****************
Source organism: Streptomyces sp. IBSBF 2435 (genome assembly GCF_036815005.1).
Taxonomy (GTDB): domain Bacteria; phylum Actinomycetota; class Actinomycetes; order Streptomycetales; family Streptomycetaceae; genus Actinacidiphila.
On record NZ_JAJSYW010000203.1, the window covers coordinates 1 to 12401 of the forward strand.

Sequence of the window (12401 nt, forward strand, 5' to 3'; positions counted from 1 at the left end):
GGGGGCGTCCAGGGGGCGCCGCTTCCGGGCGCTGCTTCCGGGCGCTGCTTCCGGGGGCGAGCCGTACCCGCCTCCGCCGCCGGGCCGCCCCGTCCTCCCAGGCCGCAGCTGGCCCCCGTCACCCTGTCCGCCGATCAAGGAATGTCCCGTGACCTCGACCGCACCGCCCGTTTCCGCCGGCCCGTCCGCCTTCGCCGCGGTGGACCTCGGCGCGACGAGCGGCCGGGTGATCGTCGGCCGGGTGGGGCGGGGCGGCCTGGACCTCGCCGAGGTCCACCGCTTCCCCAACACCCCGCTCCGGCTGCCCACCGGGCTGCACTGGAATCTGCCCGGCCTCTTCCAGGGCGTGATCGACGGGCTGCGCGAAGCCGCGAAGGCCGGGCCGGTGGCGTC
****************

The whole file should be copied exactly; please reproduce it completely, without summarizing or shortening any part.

Source organism: Streptomyces sp. IBSBF 2435 (genome assembly GCF_036815005.1).
Taxonomy (GTDB): domain Bacteria; phylum Actinomycetota; class Actinomycetes; order Streptomycetales; family Streptomycetaceae; genus Actinacidiphila.
On record NZ_JAJSYW010000203.1, the window covers coordinates 1 to 12401 of the forward strand.

Sequence of the window (12401 nt, forward strand, 5' to 3'; positions counted from 1 at the left end):
GGGGGCGTCCAGGGGGCGCCGCTTCCGGGCGCTGCTTCCGGGCGCTGCTTCCGGGGGCGAGCCGTACCCGCCTCCGCCGCCGGGCCGCCCCGTCCTCCCAGGCCGCAGCTGGCCCCCGTCACCCTGTCCGCCGATCAAGGAATGTCCCGTGACCTCGACCGCACCGCCCGTTTCCGCCGGCCCGTCCGCCTTCGCCGCGGTGGACCTCGGCGCGACGAGCGGCCGGGTGATCGTCGGCCGGGTGGGGCGGGGCGGCCTGGACCTCGCCGAGGTCCACCGCTTCCCCAACACCCCGCTCCGGCTGCCCACCGGGCTGCACTGGAATCTGCCCGGCCTCTTCCAGGGCGTGATCGACGGGCTGCGCGAAGCCGCGAAGGCCGGGCCGGTGGCGTC